On March 15, a team of Seoul National University medical professors led by Professor MOOK Inhee announced in the esteemed life sciences journal, Autophagy, that they have discovered a mechanism in the brain that regulates the substance which triggers Alzheimer’s disease.
In 2013, scientists at the Stanford University School of Medicine showed that beta amyloid is a protein fragment that destroys synapses before it clumps into plaques that lead to nerve cell death.
The SNU team built upon this research. KIM Su-Kyoung, one of the researchers in the SNU medical team explained, “The disease is triggered when amyloid proteins exceed the threshold deposits. Our team discovered a mechanism that can regulate the amyloid accumulation by figuring out how the gamma secretase, an essential protease in the generation of beta amyloid, works.”
The research revealed that if the scientists implant beta amyloid proteins into astrocytes, glial cells of the central nervous system, then the release of insulin will increase.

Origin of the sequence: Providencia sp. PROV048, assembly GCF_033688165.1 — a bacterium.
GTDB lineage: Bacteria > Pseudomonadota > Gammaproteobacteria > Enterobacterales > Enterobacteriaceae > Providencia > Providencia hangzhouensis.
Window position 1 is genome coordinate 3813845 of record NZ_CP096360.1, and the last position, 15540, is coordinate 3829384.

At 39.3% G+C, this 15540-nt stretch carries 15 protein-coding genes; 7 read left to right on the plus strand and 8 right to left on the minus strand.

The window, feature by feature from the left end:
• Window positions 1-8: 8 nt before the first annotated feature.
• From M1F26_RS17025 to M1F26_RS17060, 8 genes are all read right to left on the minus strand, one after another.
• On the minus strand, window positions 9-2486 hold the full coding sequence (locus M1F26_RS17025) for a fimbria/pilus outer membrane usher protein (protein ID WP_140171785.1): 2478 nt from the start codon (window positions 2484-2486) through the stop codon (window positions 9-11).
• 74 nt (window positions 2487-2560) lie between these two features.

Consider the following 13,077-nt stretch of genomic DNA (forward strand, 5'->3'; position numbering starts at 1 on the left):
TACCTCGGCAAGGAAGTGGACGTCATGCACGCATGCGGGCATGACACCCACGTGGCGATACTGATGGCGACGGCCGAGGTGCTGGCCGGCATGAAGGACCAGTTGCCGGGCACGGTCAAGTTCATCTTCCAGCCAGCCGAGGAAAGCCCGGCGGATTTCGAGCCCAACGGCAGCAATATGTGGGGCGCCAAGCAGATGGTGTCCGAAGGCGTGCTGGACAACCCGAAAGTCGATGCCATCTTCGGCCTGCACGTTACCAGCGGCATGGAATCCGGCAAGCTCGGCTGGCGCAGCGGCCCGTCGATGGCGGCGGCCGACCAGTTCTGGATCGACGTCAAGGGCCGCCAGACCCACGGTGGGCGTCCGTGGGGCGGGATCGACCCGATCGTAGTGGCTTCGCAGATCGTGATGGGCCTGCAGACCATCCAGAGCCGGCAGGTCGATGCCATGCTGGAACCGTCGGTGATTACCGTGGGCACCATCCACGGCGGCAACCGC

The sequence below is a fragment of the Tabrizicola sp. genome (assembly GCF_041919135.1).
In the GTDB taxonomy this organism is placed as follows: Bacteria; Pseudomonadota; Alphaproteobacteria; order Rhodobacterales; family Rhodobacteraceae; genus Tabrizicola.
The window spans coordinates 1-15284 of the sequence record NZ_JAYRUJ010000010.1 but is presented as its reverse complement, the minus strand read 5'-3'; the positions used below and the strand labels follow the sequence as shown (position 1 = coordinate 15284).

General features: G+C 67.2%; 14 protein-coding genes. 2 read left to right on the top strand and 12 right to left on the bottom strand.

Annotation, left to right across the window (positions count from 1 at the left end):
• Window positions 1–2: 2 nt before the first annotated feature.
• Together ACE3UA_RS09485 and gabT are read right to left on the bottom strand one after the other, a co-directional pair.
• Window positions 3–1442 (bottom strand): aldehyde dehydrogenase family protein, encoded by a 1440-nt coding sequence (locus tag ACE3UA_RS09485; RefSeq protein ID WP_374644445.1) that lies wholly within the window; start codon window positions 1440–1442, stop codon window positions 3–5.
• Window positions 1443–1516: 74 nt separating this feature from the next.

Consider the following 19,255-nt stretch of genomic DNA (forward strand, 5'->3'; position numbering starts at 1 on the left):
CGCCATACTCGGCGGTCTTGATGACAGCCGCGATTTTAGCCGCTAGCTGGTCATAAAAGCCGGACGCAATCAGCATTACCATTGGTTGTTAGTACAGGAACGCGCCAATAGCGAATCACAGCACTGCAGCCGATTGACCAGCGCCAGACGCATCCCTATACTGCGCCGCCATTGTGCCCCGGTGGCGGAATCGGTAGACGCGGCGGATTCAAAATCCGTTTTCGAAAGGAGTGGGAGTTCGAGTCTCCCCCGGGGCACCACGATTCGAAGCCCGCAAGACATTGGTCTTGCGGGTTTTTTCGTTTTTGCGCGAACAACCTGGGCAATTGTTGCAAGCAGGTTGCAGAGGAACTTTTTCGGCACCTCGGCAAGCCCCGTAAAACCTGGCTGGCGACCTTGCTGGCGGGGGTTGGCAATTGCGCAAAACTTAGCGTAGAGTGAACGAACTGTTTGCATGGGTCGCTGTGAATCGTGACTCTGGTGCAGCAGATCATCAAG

Their achievement was featured in the Federation of American Societies for Experimental Biology Journal. Alzheimer’s disease is a progressive mental deterioration that slowly destroys memory and thinking skills, and it is the most common form of dementia, affecting up to 70% of all people with dementia. It affects more than 35,000,000 people worldwide today. So far, scientists and researchers have sought out ways to detect the early stages of the disease and to develop applicable treatment.
“We have laid out the groundwork necessary to develop a treatment that will act as a catalyst in decomposing beta amyloids,” Professor Mook said. This will be a major step in slowing down the process for Alzheimer’s disease, if not an invaluable insight into discovering a cure.
Written by Ho Jung Annie Hwang, SNU English Editor, firstname.lastname@example.org
Reviewed by Professor Travis Smith, Department of Asian Languages and Civilizations